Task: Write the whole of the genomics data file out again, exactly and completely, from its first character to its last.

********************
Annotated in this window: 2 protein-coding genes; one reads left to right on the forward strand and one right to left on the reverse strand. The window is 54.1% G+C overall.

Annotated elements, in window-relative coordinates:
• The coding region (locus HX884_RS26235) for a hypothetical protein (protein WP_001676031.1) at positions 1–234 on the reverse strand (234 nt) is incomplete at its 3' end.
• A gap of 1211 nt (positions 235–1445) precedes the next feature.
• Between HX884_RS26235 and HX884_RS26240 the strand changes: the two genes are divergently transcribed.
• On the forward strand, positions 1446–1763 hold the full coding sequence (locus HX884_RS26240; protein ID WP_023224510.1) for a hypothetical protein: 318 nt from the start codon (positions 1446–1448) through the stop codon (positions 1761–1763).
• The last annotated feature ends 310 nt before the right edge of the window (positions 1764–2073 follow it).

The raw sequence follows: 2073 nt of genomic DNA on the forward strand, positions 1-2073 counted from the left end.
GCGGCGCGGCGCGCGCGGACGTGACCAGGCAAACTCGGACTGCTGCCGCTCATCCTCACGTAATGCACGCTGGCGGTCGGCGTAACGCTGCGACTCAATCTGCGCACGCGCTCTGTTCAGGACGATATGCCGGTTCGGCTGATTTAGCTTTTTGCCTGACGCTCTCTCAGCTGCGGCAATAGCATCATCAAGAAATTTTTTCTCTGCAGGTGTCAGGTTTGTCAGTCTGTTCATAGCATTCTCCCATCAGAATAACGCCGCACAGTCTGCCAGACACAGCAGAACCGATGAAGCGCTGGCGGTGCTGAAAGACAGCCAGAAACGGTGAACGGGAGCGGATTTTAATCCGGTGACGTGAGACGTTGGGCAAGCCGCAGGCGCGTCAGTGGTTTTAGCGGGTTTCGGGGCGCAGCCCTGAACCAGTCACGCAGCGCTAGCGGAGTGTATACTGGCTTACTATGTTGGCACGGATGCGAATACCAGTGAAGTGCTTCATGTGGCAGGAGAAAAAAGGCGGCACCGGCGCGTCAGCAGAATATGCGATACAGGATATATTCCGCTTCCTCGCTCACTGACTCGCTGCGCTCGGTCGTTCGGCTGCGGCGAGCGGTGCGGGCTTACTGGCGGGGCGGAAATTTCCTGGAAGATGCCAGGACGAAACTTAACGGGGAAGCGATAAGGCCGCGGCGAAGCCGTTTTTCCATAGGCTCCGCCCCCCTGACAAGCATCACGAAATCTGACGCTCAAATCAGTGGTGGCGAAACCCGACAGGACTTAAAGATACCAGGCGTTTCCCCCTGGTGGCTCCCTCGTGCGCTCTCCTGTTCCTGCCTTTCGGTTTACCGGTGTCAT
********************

Annotated in this window: 2 protein-coding genes; one reads left to right on the forward strand and one right to left on the reverse strand. The window is 54.1% G+C overall.

Annotated elements, in window-relative coordinates:
• The coding region (locus HX884_RS26235) for a hypothetical protein (protein WP_001676031.1) at positions 1–234 on the reverse strand (234 nt) is incomplete at its 3' end.
• A gap of 1211 nt (positions 235–1445) precedes the next feature.
• Between HX884_RS26235 and HX884_RS26240 the strand changes: the two genes are divergently transcribed.
• On the forward strand, positions 1446–1763 hold the full coding sequence (locus HX884_RS26240; protein ID WP_023224510.1) for a hypothetical protein: 318 nt from the start codon (positions 1446–1448) through the stop codon (positions 1761–1763).
• The last annotated feature ends 310 nt before the right edge of the window (positions 1764–2073 follow it).

The raw sequence follows: 2073 nt of genomic DNA on the forward strand, positions 1-2073 counted from the left end.
GCGGCGCGGCGCGCGCGGACGTGACCAGGCAAACTCGGACTGCTGCCGCTCATCCTCACGTAATGCACGCTGGCGGTCGGCGTAACGCTGCGACTCAATCTGCGCACGCGCTCTGTTCAGGACGATATGCCGGTTCGGCTGATTTAGCTTTTTGCCTGACGCTCTCTCAGCTGCGGCAATAGCATCATCAAGAAATTTTTTCTCTGCAGGTGTCAGGTTTGTCAGTCTGTTCATAGCATTCTCCCATCAGAATAACGCCGCACAGTCTGCCAGACACAGCAGAACCGATGAAGCGCTGGCGGTGCTGAAAGACAGCCAGAAACGGTGAACGGGAGCGGATTTTAATCCGGTGACGTGAGACGTTGGGCAAGCCGCAGGCGCGTCAGTGGTTTTAGCGGGTTTCGGGGCGCAGCCCTGAACCAGTCACGCAGCGCTAGCGGAGTGTATACTGGCTTACTATGTTGGCACGGATGCGAATACCAGTGAAGTGCTTCATGTGGCAGGAGAAAAAAGGCGGCACCGGCGCGTCAGCAGAATATGCGATACAGGATATATTCCGCTTCCTCGCTCACTGACTCGCTGCGCTCGGTCGTTCGGCTGCGGCGAGCGGTGCGGGCTTACTGGCGGGGCGGAAATTTCCTGGAAGATGCCAGGACGAAACTTAACGGGGAAGCGATAAGGCCGCGGCGAAGCCGTTTTTCCATAGGCTCCGCCCCCCTGACAAGCATCACGAAATCTGACGCTCAAATCAGTGGTGGCGAAACCCGACAGGACTTAAAGATACCAGGCGTTTCCCCCTGGTGGCTCCCTCGTGCGCTCTCCTGTTCCTGCCTTTCGGTTTACCGGTGTCAT